Washington: The answer to why some people cast their vote and others do not may be hidden in hormones, says a study.
Levels of the stress hormone cortisol could be a strong predictor of actual voting behaviour, the findings showed.
“Politics and political participation is an inherently stressful activity,” said Jeff French from the University of Nebraska at Omaha (UNO) in the US.
“Many factors influence the decision to participate in the most important political activity in our democracy, and our study demonstrates that stress physiology is an important biological factor in this decision,” French added.
To reach their conclusion, researchers collected saliva samples of over a 100 participants who identified themselves as highly conservative, highly liberal or disinterested in politics altogether and analysed the levels of cortisol found in the samples.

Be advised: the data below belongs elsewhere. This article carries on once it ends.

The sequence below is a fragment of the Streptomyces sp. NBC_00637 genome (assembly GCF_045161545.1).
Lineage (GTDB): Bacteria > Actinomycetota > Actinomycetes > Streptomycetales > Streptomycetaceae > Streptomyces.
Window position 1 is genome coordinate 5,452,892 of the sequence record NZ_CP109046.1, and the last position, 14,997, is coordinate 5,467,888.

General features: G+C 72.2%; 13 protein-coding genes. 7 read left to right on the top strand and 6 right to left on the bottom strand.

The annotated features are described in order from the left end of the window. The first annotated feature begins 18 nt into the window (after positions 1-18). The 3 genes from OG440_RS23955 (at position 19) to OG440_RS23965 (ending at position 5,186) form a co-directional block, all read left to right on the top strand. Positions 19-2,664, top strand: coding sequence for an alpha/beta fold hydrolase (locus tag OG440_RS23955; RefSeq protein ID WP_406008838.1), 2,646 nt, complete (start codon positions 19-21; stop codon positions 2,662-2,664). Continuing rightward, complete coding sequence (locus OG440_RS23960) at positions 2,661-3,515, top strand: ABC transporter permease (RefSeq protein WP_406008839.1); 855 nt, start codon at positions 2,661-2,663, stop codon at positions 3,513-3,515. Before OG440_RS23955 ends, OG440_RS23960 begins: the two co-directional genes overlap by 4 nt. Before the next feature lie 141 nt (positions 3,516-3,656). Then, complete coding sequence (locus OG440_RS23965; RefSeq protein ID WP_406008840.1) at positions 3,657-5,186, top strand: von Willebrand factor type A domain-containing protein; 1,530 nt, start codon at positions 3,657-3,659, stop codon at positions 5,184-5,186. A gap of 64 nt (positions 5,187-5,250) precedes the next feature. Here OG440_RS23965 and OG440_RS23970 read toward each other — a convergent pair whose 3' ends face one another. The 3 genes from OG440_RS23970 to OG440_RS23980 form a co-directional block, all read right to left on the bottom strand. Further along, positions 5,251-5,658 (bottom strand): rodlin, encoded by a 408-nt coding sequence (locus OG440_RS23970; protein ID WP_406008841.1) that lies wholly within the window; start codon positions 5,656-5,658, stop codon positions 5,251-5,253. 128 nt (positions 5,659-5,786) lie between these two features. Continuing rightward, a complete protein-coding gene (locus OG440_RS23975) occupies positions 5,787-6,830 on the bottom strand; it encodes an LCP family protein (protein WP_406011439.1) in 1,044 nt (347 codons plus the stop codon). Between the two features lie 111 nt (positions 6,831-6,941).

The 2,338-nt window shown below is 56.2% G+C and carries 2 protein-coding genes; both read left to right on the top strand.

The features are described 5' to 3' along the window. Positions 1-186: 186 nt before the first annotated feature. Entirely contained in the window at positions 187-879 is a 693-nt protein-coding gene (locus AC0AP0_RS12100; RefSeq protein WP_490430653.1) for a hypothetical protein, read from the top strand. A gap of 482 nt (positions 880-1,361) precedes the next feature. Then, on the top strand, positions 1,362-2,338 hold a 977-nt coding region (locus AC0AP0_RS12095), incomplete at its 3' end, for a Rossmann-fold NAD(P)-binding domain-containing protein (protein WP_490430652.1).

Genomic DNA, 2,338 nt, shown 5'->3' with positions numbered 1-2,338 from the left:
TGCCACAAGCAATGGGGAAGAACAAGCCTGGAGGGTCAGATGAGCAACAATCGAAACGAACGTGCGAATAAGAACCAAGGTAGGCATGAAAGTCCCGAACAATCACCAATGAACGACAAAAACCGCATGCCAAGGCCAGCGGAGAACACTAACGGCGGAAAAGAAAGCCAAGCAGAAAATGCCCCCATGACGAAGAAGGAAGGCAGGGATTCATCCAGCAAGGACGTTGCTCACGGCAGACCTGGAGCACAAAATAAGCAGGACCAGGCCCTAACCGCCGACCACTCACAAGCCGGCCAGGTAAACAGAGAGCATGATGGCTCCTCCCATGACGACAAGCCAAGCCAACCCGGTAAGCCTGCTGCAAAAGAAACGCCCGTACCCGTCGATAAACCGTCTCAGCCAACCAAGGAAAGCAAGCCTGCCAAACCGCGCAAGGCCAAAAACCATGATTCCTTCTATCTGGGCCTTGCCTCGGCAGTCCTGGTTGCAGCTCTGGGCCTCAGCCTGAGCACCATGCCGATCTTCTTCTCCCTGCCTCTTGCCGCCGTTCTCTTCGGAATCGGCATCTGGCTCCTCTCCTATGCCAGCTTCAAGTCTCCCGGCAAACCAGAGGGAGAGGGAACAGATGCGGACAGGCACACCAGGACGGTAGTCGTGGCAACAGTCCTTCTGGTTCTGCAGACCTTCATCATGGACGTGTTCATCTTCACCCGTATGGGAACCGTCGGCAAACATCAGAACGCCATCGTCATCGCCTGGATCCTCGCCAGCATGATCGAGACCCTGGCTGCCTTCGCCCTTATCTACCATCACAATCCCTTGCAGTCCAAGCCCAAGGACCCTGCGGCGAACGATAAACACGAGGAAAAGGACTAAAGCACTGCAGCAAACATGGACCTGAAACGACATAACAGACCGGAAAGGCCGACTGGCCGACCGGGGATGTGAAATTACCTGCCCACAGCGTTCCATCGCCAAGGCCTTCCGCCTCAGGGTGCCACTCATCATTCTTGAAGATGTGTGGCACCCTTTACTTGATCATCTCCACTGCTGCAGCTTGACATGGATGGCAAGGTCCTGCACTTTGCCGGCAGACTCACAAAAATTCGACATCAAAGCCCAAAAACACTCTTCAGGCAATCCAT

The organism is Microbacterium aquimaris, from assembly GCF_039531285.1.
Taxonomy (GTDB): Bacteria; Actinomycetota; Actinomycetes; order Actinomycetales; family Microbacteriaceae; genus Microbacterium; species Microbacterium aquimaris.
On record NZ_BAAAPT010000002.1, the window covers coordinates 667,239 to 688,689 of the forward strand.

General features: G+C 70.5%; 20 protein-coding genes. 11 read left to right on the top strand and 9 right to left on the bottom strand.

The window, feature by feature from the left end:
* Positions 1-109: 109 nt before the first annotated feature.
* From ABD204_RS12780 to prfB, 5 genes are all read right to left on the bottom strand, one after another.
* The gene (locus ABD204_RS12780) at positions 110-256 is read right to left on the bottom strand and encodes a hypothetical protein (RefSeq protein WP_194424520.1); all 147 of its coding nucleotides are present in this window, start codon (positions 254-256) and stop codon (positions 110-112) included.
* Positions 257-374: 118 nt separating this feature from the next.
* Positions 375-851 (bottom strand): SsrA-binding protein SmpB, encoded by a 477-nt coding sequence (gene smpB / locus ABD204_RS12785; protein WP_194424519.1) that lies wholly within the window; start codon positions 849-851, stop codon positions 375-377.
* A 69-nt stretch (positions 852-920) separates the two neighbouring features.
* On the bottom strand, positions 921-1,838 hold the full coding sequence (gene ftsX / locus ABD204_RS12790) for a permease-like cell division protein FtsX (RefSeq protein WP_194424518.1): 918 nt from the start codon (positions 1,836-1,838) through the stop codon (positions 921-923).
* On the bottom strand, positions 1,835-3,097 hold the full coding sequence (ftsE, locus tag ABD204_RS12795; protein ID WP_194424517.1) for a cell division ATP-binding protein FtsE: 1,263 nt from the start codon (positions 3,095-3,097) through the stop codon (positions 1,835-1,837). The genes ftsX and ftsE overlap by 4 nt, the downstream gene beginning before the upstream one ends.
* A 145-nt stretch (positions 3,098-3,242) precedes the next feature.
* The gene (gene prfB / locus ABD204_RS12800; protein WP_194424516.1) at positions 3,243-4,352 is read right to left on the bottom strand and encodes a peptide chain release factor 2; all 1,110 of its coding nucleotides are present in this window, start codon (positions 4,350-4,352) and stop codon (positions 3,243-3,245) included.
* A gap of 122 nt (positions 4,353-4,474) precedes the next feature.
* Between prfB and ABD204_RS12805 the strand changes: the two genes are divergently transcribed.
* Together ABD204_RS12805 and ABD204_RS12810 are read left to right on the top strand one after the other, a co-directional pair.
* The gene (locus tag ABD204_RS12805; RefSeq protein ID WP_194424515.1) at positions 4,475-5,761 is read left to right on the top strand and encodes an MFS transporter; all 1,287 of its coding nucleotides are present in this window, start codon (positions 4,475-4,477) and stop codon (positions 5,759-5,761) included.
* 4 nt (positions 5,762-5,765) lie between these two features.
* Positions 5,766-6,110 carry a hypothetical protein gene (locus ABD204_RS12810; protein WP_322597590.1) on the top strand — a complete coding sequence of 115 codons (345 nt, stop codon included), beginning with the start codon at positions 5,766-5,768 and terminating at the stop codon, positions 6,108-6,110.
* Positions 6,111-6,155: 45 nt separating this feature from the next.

Cortisol was measured in saliva collected from the participants before and during activities designed to raise and lower stress.
The data was then compared against the participants’ earlier responses regarding involvement in political activities (voting and non-voting) and religious participation.
“Not only did the study show, expectedly, that high stress activities led to higher levels of cortisol production, but that political participation was significantly correlated with low baseline levels of cortisol,” French explained.
The study appeared in the journal Physiology and Behavior.